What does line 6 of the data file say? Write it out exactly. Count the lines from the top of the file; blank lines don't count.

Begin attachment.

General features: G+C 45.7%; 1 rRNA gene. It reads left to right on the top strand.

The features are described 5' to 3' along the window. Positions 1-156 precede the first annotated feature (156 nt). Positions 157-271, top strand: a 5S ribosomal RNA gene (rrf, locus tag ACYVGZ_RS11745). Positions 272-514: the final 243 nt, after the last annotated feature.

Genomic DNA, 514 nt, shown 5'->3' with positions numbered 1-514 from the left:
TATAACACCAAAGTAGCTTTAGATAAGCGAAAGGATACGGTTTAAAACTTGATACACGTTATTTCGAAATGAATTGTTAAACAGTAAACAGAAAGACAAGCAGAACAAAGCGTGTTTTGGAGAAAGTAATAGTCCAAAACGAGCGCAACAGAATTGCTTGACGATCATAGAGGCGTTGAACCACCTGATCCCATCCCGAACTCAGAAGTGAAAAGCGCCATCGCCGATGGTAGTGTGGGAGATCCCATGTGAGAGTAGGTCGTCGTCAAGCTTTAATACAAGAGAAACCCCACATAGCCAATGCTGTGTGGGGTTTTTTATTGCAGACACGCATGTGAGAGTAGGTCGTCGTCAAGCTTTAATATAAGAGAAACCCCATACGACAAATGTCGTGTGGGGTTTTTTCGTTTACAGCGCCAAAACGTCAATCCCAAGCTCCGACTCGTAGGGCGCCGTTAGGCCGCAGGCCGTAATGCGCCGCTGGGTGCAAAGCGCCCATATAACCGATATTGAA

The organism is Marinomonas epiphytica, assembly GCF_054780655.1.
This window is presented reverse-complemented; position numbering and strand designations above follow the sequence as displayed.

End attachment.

This window is presented reverse-complemented; position numbering and strand designations above follow the sequence as displayed.